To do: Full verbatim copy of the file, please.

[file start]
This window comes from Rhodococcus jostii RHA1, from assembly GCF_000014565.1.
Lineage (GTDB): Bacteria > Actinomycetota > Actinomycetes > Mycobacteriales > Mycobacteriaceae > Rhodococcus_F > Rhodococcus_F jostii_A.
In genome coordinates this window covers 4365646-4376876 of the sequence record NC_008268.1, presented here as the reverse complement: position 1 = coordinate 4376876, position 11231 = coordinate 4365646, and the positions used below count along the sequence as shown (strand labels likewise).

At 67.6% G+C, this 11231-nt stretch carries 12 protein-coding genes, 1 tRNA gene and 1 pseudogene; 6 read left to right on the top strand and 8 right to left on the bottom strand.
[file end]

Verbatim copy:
This window comes from Rhodococcus jostii RHA1, from assembly GCF_000014565.1.
Lineage (GTDB): Bacteria > Actinomycetota > Actinomycetes > Mycobacteriales > Mycobacteriaceae > Rhodococcus_F > Rhodococcus_F jostii_A.
In genome coordinates this window covers 4365646-4376876 of the sequence record NC_008268.1, presented here as the reverse complement: position 1 = coordinate 4376876, position 11231 = coordinate 4365646, and the positions used below count along the sequence as shown (strand labels likewise).

At 67.6% G+C, this 11231-nt stretch carries 12 protein-coding genes, 1 tRNA gene and 1 pseudogene; 6 read left to right on the top strand and 8 right to left on the bottom strand.